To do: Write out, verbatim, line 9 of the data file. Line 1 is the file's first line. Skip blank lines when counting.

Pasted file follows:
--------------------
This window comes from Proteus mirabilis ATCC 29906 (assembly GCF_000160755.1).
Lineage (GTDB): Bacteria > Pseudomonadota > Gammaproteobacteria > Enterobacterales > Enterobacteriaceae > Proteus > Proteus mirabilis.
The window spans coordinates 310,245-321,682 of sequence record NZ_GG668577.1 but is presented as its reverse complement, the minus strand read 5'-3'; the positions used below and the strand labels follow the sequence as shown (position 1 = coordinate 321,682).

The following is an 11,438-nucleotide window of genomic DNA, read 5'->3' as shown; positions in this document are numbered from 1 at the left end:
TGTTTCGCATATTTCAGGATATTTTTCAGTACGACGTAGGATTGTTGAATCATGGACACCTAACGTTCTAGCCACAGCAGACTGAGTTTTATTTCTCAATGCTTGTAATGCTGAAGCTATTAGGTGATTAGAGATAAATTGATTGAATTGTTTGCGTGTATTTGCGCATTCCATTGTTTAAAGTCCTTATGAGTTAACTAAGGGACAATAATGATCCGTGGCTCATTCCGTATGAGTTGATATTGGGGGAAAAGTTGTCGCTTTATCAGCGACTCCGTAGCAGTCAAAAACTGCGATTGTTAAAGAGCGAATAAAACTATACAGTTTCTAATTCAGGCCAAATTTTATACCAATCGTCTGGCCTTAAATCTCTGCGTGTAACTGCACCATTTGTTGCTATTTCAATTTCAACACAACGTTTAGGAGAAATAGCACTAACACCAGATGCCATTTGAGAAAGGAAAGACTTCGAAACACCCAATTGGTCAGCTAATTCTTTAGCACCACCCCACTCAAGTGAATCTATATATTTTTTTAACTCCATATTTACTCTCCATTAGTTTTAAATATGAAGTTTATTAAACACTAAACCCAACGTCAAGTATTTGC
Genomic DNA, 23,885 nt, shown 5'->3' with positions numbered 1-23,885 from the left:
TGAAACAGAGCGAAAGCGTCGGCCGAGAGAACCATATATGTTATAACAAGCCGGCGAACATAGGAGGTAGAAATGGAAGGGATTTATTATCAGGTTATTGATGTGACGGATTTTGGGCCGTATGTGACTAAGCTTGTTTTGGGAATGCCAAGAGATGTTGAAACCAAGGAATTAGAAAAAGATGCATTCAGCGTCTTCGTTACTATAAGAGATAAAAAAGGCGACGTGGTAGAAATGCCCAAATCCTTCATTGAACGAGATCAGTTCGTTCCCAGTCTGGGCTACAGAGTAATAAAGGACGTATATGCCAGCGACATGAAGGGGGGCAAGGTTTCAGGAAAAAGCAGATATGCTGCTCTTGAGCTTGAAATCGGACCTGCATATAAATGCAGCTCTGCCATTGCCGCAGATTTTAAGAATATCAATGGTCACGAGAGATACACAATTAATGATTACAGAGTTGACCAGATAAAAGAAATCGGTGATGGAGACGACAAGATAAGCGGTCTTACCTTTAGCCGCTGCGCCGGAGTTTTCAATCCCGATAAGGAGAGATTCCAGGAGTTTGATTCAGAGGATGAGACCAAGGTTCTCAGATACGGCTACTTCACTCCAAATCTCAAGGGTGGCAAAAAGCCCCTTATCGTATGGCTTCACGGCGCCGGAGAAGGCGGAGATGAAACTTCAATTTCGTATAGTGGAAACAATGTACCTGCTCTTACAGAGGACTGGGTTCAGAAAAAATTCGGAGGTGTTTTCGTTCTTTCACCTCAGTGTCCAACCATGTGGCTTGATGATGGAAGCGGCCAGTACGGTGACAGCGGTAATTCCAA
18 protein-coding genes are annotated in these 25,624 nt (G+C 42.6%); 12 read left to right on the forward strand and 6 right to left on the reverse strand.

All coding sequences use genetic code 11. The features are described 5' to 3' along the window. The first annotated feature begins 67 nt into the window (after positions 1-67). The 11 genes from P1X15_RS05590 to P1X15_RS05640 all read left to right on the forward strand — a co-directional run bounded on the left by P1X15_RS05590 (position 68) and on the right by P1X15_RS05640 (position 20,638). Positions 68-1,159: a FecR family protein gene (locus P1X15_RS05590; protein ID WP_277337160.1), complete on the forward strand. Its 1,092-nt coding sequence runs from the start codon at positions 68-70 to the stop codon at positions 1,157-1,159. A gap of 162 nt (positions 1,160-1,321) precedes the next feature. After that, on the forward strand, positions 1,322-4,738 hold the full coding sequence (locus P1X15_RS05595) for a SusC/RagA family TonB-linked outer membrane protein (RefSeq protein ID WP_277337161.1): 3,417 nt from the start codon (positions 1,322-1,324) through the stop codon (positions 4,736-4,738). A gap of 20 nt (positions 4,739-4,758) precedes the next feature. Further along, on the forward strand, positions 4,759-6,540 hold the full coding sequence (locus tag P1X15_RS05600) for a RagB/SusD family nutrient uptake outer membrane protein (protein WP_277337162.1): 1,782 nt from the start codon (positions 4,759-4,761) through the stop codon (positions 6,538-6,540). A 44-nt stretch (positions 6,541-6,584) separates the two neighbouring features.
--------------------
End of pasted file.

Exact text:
All coding sequences use genetic code 11. The features are described 5' to 3' along the window. The first annotated feature begins 67 nt into the window (after positions 1-67). The 11 genes from P1X15_RS05590 to P1X15_RS05640 all read left to right on the forward strand — a co-directional run bounded on the left by P1X15_RS05590 (position 68) and on the right by P1X15_RS05640 (position 20,638). Positions 68-1,159: a FecR family protein gene (locus P1X15_RS05590; protein ID WP_277337160.1), complete on the forward strand. Its 1,092-nt coding sequence runs from the start codon at positions 68-70 to the stop codon at positions 1,157-1,159. A gap of 162 nt (positions 1,160-1,321) precedes the next feature. After that, on the forward strand, positions 1,322-4,738 hold the full coding sequence (locus P1X15_RS05595) for a SusC/RagA family TonB-linked outer membrane protein (RefSeq protein ID WP_277337161.1): 3,417 nt from the start codon (positions 1,322-1,324) through the stop codon (positions 4,736-4,738). A gap of 20 nt (positions 4,739-4,758) precedes the next feature. Further along, on the forward strand, positions 4,759-6,540 hold the full coding sequence (locus tag P1X15_RS05600) for a RagB/SusD family nutrient uptake outer membrane protein (protein WP_277337162.1): 1,782 nt from the start codon (positions 4,759-4,761) through the stop codon (positions 6,538-6,540). A 44-nt stretch (positions 6,541-6,584) separates the two neighbouring features.